Friday, May 04, 2007


Respect is something that comes back time and again in my life.

Yesterday, my mother's 80th birthday, which meant something to her. To her aging husband it meant things perhaps in moments, but Not when he felt "wronged" or otherwise not feeling any need to defer to her feelings. For her respect comes in moments countered with periods when she doesn't matter. This, of course, hurt her, though it is little different from how it's been over the 34 years they've been together.

When my partner and I have our difficulties communicating nearly always each of us feels that the other isn't honoring and respecting the other. Not feeling heard and having one's words or feelings accepted as valid and important (in one's mind at least) is common in our relationships and our world in general.

Respect is accepting the other, whether an individual, a group, a nation, or whatever. Respect is not knowing what is best for the other. It is not knowing what the other should be feeling. It is not knowing what is best for the other.

Respect for others comes out of groundedness and respect for oneself. When I (or We) feel deep pain and hurt inside we can not respect ourselves. When we can't live comfortably within ourselves, it is doubly hard to support others. Being able to escape the "me, me, me" feeling of neediness isn't always easy for us as individuals or groups or countries we are a part of. The religious dogmas which tell us: "you are better than all the others" can feed zenophobia and hatred among people who feel attacked. Economic inequalities and often related political exploitation fuels dissonance among those who "succeed" and those who are put down.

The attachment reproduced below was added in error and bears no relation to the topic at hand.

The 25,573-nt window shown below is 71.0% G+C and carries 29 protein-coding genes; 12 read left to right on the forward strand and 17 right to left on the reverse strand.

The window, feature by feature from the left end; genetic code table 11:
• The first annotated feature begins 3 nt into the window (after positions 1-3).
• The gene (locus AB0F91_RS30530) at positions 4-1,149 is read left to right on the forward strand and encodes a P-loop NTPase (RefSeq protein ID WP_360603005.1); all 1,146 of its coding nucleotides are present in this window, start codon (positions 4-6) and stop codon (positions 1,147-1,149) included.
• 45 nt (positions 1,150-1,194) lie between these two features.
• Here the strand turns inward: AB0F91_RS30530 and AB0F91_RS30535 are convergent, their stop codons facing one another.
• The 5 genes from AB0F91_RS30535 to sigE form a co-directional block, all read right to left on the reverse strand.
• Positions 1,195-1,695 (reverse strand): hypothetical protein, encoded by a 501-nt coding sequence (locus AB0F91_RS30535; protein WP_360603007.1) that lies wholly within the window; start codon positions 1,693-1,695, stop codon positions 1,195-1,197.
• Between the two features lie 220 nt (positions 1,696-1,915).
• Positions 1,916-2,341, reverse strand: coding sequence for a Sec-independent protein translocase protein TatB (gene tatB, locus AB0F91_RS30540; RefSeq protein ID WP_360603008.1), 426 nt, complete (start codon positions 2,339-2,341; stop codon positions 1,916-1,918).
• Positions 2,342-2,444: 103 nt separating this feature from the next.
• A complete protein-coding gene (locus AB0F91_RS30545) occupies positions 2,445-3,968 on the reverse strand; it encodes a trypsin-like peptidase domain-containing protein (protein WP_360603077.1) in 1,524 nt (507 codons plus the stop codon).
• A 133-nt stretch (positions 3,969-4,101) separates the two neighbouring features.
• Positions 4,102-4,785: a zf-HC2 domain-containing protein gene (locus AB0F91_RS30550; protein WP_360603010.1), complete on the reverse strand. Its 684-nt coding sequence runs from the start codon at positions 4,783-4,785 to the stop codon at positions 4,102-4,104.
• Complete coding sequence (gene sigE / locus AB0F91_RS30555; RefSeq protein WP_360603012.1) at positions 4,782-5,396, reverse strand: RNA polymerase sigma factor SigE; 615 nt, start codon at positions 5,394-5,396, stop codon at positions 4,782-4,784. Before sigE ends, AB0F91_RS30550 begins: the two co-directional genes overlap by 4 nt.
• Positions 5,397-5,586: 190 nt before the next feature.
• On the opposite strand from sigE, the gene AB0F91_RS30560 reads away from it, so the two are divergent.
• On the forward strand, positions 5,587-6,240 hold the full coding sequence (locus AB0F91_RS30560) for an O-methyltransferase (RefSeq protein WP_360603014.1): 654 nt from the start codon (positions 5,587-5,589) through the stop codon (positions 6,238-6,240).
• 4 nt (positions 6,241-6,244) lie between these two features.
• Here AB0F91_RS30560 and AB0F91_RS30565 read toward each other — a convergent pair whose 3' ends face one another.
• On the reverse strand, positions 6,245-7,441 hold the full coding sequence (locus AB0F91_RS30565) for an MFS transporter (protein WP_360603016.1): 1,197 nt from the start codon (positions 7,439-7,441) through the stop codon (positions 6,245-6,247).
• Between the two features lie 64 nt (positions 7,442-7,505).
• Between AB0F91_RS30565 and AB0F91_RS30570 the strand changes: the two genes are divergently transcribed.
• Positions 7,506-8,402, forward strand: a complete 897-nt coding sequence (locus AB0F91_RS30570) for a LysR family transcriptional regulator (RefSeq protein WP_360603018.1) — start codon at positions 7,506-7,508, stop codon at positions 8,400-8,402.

Among those who are a "minority" or feel that way respect among their fellow group members is often very important to cope with the dominant culture. Nearly all, if not all of us feel like we are a "minority" in some parts of our lives. When we don't see ourselves as a minority, we often don't feel a wholesome pride in our culture and being.

I hope naively perhaps that we will find better ways to respect each other in the future. IF we do we may deal with how we in the U.S. abuse children, women, Muslims and others perceived as Muslims, People of Color, Gays/Lesbians/Bi's/Transgendered Folks and many others.

It is hard for people to heal their hurts. We can say we are sorry. We can also work to change the systems that cause the hurts.


1 comment:

d said...

hi geo,
nice post.
thanks for the reminder.